Before I share the third suggestion John makes about “The Power of Pausing,” I’ll briefly hit on the second. If you missed the first suggestion, you can find it here. I couldn’t pass this up! I’m picturing Chubbs telling Happy Gilmore to go to his “happy place” when he putts… John suggests that you designate a specific time and place to reflect so you’re less likely to be distracted by anything else (maybe like Shooter McGavin?).
Now, let’s look at his suggestion for applying The Law of Reflection, chapter 4 of The 15 Invaluable Laws of Growth, in your life. In this section, John shares ideas on how crucial it is to be intentional about building these pauses into our schedule so we can get the most value out of our thinking time. To give perspective on just how tough this can be, John says “Leaders are so action oriented and have so many responsibilities that they are often guilty of moving all the time and neglecting to stop and take time to think.”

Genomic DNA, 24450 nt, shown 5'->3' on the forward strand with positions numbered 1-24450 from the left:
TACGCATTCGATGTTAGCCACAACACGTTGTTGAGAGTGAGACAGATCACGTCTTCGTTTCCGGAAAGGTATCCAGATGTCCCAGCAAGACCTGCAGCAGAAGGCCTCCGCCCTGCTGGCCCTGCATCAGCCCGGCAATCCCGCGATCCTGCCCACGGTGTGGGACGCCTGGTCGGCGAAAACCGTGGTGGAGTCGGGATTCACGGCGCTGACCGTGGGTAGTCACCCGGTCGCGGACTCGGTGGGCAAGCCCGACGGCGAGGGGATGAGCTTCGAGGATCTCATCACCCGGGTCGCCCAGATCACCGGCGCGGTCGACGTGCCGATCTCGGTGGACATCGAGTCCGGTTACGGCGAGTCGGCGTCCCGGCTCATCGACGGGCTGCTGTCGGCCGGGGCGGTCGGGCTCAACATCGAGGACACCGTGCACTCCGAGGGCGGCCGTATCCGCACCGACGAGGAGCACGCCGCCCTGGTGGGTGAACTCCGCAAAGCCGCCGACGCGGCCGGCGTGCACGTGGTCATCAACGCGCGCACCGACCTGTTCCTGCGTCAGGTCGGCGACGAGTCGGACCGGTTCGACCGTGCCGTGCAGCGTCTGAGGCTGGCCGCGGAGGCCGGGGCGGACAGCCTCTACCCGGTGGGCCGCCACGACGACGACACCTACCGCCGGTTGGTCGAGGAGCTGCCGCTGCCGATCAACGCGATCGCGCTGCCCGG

Does this describe anyone you know? I know at least one person that lives in my house (not named Cindy) that struggles with this on a weekly basis!
Some of the most recognizable names in history, good and bad, are examples of this. Jesus spent 40 days in the wilderness. Hitler and Marx each wrote their doctrines while in prison. Mandela became president of South Africa soon after his time in confinement. And while these are vastly different examples, the impact each one of them had on society was significant.
With being intentional about pausing to reflect in mind, I challenge you to list the last five times you’ve actually done this. In the interest of complete transparency, I can’t tell you that I would ever do it if Cindy didn’t remind me frequently of just how critical it is. As high strung as I tend to be, blocking time to just think has always seemed unproductive. But in reality, we’re all probably too busy not to be intentional about scheduling this time and following through on The Law of Reflection!